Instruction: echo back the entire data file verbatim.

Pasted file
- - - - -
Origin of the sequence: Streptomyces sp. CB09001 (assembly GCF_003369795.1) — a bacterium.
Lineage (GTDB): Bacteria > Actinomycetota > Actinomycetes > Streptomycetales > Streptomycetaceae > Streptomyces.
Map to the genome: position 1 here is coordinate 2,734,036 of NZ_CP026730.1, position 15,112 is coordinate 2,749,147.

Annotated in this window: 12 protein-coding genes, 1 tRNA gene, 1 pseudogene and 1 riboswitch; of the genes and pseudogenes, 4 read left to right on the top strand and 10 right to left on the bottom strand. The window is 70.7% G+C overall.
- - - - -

Origin of the sequence: Streptomyces sp. CB09001 (assembly GCF_003369795.1) — a bacterium.
Lineage (GTDB): Bacteria > Actinomycetota > Actinomycetes > Streptomycetales > Streptomycetaceae > Streptomyces.
Map to the genome: position 1 here is coordinate 2,734,036 of NZ_CP026730.1, position 15,112 is coordinate 2,749,147.

Annotated in this window: 12 protein-coding genes, 1 tRNA gene, 1 pseudogene and 1 riboswitch; of the genes and pseudogenes, 4 read left to right on the top strand and 10 right to left on the bottom strand. The window is 70.7% G+C overall.